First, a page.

Internet gaming and gambling has come under fire as of late, and one story in particular involving the conviction of a man who was running a poker club advertised exclusively by word of mouth and through text messages. The man's lawyers were appealing his conviction and all eyes were on that appeal. On Tuesday, a federal judge in New York ruled that poker is a game of skill and not chance, thus, tossing out the conviction.

Lawrence Dicristina ran a poker club in the back room of his warehouse on Staten Island and was arrested and charged with violating the Illegal Gambling Business Act from the 1970's, created as a means to crack down on organized crime.

The definition of gambling, as outlined in the Act, lists slot machines, lotteries and bookmaking as primary forms of gambling. Dicristina's lawyers argued those forms were games of chance and poker could not fall into that category under federal law because it is a game of skill and Federal District Court Judge Jack Weinstein agreed.

Weinstein said in his ruling that, "In poker, increased proficiency boosts a player's chance of winning and affects the outcome of individual hands as well as a series of hands. Expert poker players draw on an array of talents, including facility with numbers, knowledge of human psychology, and powers of observation and deception."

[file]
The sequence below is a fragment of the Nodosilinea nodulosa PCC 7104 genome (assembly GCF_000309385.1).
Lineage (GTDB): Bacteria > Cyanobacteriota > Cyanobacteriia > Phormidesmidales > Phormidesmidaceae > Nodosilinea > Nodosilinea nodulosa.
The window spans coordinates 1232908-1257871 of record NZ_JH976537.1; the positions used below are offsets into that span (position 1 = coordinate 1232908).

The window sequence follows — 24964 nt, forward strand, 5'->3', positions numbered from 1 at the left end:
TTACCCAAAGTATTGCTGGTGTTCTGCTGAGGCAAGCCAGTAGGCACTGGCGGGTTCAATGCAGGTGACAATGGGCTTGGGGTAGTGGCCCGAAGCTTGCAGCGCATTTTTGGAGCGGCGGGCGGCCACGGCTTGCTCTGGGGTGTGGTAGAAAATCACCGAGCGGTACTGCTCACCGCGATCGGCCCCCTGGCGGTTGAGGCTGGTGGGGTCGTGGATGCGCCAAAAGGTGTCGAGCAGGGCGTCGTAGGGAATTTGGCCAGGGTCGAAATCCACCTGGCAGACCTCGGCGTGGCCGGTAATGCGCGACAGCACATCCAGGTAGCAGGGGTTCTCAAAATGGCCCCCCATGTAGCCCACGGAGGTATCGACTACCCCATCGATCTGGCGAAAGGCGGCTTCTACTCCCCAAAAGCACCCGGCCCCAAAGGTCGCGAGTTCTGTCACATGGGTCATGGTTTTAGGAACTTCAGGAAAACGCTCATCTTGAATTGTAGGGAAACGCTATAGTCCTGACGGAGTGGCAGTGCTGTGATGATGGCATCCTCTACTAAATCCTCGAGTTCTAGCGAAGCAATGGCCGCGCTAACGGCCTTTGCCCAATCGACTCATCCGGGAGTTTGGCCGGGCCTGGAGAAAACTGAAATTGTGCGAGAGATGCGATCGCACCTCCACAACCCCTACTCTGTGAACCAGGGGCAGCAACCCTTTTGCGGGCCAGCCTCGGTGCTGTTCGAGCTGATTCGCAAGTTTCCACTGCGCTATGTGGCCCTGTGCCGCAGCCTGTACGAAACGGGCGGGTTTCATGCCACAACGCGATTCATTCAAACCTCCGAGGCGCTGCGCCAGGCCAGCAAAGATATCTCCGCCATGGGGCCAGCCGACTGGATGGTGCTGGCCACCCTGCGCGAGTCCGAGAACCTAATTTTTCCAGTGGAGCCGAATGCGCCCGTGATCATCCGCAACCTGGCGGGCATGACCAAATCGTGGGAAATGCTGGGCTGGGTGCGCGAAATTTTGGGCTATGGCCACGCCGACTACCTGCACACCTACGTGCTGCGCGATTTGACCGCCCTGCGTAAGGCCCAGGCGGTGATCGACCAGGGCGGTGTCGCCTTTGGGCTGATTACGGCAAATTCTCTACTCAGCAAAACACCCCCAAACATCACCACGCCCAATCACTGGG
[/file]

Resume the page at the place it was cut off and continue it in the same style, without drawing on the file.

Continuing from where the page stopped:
If you have ever played poker, you know that you can win a hand if you can bluff your opponents into 'folding' without any of the cards even being revealed. If you can bluff, you just removed the luck of the draw element because the actual cards you are holding have nothing to do with whether or not you can win the hand.

Legal experts of course fear this ruling could open a Pandora's Box in terms of authorities cracking down on gambling, particularly online gambling or gaming. John Pappas, executive director of the Poker Players Alliance said, "Today's federal court ruling is a major victory for the game of poker and the millions of Americans who enjoy playing it."